Austin, TX
$8,500 – Arts Program
This Quality of Life grant will help to support the Re-Integration Project, which increases opportunities for veterans with disabilities and Wounded Warriors to find creative and fulfilling community options post military service. Since 2009, VSA Texas has annually curated a show of new work by veterans with disabilities and Wounded Warriors and exhibited this work at galleries and museums across Texas. The artist roster has increased to 150 veterans, the majority of whom are visual artists. Through the Re-Integration project, the roster will expand to include writers and musicians, as well as reach new visual artists. Project goals are three-fold: 1) A series of writing workshops for veterans with disabilities and Wounded Warriors; 2) Art/music created by artist veterans from diverse disciplines and backgrounds in response to individual writings; 3) A public exhibition of the collective body of work that includes an exhibit catalogue. Quality of Life grant funds will support marketing (print advertising, social media and press kits); exhibit space rental for the exhibition and reception; duplication of music compact discs for inclusion in the exhibition catalogue; and framing costs for display of selected prose and poetry for the exhibition.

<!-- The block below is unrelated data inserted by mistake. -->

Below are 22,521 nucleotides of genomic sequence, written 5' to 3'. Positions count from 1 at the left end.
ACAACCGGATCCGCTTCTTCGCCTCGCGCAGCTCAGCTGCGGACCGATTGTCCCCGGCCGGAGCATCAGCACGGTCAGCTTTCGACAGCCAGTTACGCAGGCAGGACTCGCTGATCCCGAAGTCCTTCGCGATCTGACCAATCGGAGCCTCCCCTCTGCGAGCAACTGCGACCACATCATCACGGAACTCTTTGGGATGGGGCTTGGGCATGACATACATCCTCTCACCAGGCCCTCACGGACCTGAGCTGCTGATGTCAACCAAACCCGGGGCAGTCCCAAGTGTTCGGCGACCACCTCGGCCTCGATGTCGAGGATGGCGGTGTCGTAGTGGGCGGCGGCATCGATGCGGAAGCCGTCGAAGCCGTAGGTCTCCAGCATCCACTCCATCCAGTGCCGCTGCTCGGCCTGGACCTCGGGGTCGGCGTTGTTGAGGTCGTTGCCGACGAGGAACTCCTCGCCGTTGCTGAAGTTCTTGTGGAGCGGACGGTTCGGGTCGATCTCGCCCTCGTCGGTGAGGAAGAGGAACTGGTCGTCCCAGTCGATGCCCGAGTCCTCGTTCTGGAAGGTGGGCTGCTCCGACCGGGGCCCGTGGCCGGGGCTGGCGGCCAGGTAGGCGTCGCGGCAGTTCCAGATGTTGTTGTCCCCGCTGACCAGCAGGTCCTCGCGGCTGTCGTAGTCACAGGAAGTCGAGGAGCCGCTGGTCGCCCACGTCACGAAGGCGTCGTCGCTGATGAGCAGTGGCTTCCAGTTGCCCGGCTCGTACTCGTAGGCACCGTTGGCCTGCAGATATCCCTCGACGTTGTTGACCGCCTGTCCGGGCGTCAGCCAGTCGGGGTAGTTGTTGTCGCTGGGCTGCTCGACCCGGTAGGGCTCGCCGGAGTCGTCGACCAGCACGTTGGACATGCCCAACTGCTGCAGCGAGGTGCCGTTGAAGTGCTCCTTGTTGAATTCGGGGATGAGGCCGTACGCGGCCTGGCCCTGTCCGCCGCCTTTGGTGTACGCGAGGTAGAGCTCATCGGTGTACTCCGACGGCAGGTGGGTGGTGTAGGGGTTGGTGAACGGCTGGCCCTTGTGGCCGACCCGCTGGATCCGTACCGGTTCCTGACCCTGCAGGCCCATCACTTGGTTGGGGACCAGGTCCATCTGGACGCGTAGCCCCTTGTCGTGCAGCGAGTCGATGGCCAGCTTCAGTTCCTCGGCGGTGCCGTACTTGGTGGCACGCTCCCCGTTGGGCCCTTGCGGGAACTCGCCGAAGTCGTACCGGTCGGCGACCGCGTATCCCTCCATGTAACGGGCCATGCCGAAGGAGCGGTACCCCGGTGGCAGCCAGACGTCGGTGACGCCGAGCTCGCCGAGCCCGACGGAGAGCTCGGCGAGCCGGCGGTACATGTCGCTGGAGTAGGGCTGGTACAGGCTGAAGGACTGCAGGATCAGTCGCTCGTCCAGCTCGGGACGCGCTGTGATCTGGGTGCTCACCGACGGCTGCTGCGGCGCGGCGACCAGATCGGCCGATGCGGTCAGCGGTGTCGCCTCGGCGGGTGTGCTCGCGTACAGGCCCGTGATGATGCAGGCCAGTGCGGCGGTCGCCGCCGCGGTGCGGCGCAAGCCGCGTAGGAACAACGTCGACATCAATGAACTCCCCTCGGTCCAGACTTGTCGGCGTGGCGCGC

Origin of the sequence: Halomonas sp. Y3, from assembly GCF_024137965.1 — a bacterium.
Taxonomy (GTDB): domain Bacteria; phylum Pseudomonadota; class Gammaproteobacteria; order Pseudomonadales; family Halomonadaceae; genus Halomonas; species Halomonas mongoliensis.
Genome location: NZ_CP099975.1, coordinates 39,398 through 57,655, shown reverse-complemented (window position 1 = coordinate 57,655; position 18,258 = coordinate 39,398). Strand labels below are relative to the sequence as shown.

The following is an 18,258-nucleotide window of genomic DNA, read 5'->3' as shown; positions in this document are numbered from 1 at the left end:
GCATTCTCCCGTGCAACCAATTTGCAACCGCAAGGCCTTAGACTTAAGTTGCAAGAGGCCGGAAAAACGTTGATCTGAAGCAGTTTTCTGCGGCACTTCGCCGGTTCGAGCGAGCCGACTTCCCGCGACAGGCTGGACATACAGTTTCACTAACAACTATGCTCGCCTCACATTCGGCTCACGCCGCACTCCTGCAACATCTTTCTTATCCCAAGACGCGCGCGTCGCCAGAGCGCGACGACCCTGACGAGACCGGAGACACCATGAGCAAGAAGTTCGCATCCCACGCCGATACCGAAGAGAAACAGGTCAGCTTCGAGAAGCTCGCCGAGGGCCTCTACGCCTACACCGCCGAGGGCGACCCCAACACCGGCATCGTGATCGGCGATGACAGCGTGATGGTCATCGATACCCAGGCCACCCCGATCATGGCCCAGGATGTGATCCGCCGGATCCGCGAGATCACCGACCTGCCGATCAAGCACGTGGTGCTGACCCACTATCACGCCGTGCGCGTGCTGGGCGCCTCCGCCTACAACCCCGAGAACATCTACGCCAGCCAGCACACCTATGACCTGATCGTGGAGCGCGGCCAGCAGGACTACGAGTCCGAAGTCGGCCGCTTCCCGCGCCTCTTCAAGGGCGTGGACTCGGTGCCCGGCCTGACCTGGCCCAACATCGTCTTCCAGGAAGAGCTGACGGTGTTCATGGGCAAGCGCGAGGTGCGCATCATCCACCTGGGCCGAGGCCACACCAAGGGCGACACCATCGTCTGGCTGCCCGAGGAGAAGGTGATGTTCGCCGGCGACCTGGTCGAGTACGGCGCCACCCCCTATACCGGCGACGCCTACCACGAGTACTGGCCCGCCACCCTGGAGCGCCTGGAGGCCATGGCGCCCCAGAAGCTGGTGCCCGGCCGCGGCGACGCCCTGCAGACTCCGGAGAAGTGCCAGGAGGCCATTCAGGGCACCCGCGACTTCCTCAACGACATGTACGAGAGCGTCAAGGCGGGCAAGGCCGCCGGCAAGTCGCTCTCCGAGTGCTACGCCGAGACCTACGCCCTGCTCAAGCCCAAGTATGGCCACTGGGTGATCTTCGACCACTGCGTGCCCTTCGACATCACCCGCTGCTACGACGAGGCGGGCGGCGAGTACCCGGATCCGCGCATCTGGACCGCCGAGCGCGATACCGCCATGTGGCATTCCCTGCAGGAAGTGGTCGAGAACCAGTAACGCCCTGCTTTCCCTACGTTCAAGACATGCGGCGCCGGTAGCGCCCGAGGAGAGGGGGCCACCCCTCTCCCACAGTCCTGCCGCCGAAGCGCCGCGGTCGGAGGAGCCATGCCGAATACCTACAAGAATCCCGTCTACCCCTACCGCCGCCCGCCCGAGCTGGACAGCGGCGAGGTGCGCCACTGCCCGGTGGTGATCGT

Warriors and Quiet Waters Foundation
Bozeman, MT
$12,500 - Facility Accessibility Modifications